Planning commission OKs proposal for nonprofit center

by Natalie Reid Miller
Observer Reporter

More than 135 years ago, Wilfred Cameron had a homestead on what is now Strawberry Alley in Washington. On that land, Cameron started the family business, which would become Cameron Coca-Cola Bottling Co., the 10th-largest bottler in the United States.

Though the business was acquired by Coca-Cola Enterprises in 1998, the Cameron family has continued to invest in the community, with a $5 million donation for construction of the Wilfred R. Cameron Wellness Center and a $2.5 million donation for the renovation and expansion of Washington & Jefferson’s Cameron Stadium.

Pete Cameron, great-grandson of Wilfred, is continuing the tradition of local investment with plans to construct a facility for nonprofit organizations.

“This project is part of giving back to this community,” he said. “We’re trying to build something special in the area.”

Cameron’s company, Commerce Street Partners LLC, plans to build a 5,200-square-foot community center at 59 E. Strawberry Alley, with six offices available for nonprofit organizations to lease. The facility will have a board room, kitchen area and additional space to be developed later.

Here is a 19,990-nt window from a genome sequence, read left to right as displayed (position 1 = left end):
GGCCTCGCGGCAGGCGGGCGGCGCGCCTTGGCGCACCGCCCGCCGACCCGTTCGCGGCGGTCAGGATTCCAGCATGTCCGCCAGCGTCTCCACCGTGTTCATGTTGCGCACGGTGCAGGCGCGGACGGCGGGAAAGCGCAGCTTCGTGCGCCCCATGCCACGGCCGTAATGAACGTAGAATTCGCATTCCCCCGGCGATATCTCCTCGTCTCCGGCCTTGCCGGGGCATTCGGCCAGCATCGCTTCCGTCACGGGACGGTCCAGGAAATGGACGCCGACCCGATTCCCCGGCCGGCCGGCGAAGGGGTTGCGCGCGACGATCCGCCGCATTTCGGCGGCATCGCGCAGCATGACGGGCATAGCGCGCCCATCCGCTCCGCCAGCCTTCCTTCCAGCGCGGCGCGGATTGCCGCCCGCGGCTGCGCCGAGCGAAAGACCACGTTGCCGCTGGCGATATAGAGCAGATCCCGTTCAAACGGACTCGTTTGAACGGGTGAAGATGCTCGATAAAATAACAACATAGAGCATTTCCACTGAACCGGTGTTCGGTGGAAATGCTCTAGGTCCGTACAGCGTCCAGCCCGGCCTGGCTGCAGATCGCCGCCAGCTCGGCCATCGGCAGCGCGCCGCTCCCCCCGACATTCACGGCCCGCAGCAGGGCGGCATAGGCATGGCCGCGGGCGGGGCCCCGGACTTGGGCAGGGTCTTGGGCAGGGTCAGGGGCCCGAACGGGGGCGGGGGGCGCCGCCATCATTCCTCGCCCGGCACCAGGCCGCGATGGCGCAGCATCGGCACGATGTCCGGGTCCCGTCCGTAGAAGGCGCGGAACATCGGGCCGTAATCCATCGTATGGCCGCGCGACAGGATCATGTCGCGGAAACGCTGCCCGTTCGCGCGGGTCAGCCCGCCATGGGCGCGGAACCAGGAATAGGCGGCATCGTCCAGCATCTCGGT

A use-by-right application was approved by the City of Washington planning commission Thursday and will be presented to mayor and council Monday during their agenda meeting.

“Every job we can put downtown in the city is a benefit,” Cameron said. “Jobs and taxes are both good for the city.”

Cameron said he has been working to develop the center for years. He said there is a need for affordable office space for the area’s many nonprofit organizations and that several already have expressed interest in the proposed building.

Planning commission members expressed concern about the limited parking in the area, but Cameron said the proximity to Washington & Jefferson’s campus and Citizens Library make it an ideal location for the facility. The building will be one story with five parking spaces, plus one handicapped-accessible space.

Thomas O. Vreeland, an attorney whose office is close to the lot, said neighbors support the plan.

“We think this is a welcome addition to the community,” Vreeland said.

Cameron hopes to begin construction in about six weeks. He said that once the building is underway, it should take about a year to complete.